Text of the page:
I might as well get this initial statement out of the way, first and foremost.
There is no greater sport than the game of baseball.
There, I said it. Not that I haven’t said it before, but I’ve typed out several different ways to start this out—and that seemed the best way to go about things.
It encompasses all my thoughts and feelings into 10 simple and glorious words.
And with that, let me welcome you to the final part of the 2010 MLB Season Manifesto.
I’m a straight-up baseball junkie. Along with that, I’ve got many of these thoughts that roll around in my head about the game. This year, I decided that I need to compartmentalize them all before I pull my hair out.
There are things that I read that I think more people should know about—and there are things I think that people should definitely gawk at.
Last year, I previewed every single team in the game—way more in-depth than I should have. I vowed after I finished that if I would take on such a task next year, I’d make it less exhausting.
So I came up with this brilliant idea that surely no one else has ever thought of: I’ll preview each division.
But what about all those nuggets that don’t exactly fit into my new preview format? What about all these wacky ideas and thoughts that I may have for one team, but not another?
What about all those deep thoughts or provocative statements that I feel like making, but don’t have a place in a preview format?
What about not repeating myself or stating something twice—making me bored about what I’m typing about—because I already did it once?
Ah, yes—my manifesto.
And because I’m Italian, my ancestors have given me permission to throw around that word however I want.
So what exactly will this final part entail? Just about anything and everything that comes to mind at any time. I started it back in January and have been adding to it since.
During the course of this week, you saw four parts that were a little bit more grouped together. I tackled four central issues and story lines, and then added a secondary issue or feature that related to each one.
Today, you will get all the random crap that was too short or just too random to fit anywhere else.
How Was Your Offseason?
Oakland prospect Grant Desme shocked a lot of people when he announced his retirement this offseason. Desme isn’t some career minor leaguer who had to face the realities of getting a better-paying job after years of hard work toward his major league dream.
Desme was a highly touted prospect expected to be a viable major leaguer one day. He was even the best of the best in the Arizona Fall League, winning the MVP award after leading the league in home runs.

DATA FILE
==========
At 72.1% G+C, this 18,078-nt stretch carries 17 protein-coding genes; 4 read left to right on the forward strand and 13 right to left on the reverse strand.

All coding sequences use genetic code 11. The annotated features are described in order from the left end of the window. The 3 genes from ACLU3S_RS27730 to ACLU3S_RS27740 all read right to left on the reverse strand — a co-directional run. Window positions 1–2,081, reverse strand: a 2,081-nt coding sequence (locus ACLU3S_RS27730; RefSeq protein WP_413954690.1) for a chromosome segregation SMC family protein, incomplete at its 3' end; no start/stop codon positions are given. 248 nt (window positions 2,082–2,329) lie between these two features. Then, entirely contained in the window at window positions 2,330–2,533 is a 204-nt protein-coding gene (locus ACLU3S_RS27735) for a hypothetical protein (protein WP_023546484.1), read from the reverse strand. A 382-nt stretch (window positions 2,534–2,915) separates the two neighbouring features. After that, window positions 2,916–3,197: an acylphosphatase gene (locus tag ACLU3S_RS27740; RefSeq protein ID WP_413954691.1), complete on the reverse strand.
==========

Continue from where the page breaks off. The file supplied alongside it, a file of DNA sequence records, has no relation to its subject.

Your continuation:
However, as many close to Desme and the A’s organization would soon explain, the young outfielder believed he had a higher calling than baseball. If he didn’t retire now for the priesthood, he eventually would end up there.
Good for Grant Desme in pursuing something that he believes in. It wouldn’t be fair to him or the Athletics if he eventually made the major leagues, then made this decision either.
I would like to take this time to mention that Jose Lima is still alive and pitching. While Desme retired early, Lima may eventually pitch long enough to make up for the career Desme never will have. Lima was doing his thing in the Dominican Winter League this offseason with 31 innings pitched to the tune of a 6.39 ERA.
Andy Martes of the past, take note. I hate when players report to camp out of shape. They don’t have to be at target weight or anything like that, but don’t show up looking like a slob. Jorge De La Rosa not only reported to camp in shape, but he also did it despite the fact that he was dealing with the seven-week premature birth of his twins.
This sort of applies to the previous comment, but do you ever wonder what some players do during their offseason? I can see most of them staying conditioned and working out. It all depends on the player, of course. But Ross Ohlendorf spent the majority of his offseason in Washington.
No, he wasn’t traded to the Nationals—which may or may not be a good thing. Ohlendorf kept in shape and worked out—but before he did that every day, he was a 10-week intern in Washington at the U.S. Department of Agriculture.
Tim Redding , current Colorado Rockie, accused former teammate Mike Bacisk of purposely giving up the record-setting home run to Barry Bonds. I was impressed with Bacisk’s denial—and even more impressed with the way he called out Redding for being a fool.
Remember when you used to play games like MVP Baseball early in the 2000s—and to this day, there are players who you remember just because you saw them on the game? That was the reaction I had when I saw Ryan Vogelsong on the Phillies spring training invite list.
The White Sox are giving Daniel Cabrera a shot as a relief pitcher. How come no one ever gave the large right-hander with electric stuff but spotty control that shot a long time ago? It makes perfect sense looking at it now—but that doesn’t mean it will work.
Mariano Rivera reported to camp and didn’t throw for two weeks—but when he did, he was up to his usual standards in terms of control. Is it safe to say that Rivera is a once-in-a-lifetime kind of a player? Granted, it has taken him a career to get to this point, but he’s still amazing.
There is a great story about the first female drafted by a professional Japanese baseball team. Eri Yoshida is a knuckle ball pitcher—and she got a chance to pitch with her idol, Tim Wakefield , this spring.
Kenny Rogers ’ departure from the game happened relatively quietly, but it’s good to see him back. The former Tiger left-hander is back with the club as a special instructor for spring training. He’s a former teammate of some of the players he’ll be working with, but I’d expect him to command a lot of respect as a coaching figure.
Orlando Hudson is, quite frankly, the man. The “O-Dog” arrives at the ballpark at 5:30 in the morning, every morning. I’m a fellow early riser, so I can respect that. Hudson has been recruiting Denard Span and Delmon Young to his early-bird ways. It would be a wise move on both their parts.
The Red Sox are planning on adding a replicate monster to their new proposed spring training digs. Teams getting new spring training complexes will begin to have fields that replicate the dimensions of their actual home ballpark. It’s the trendy thing to do.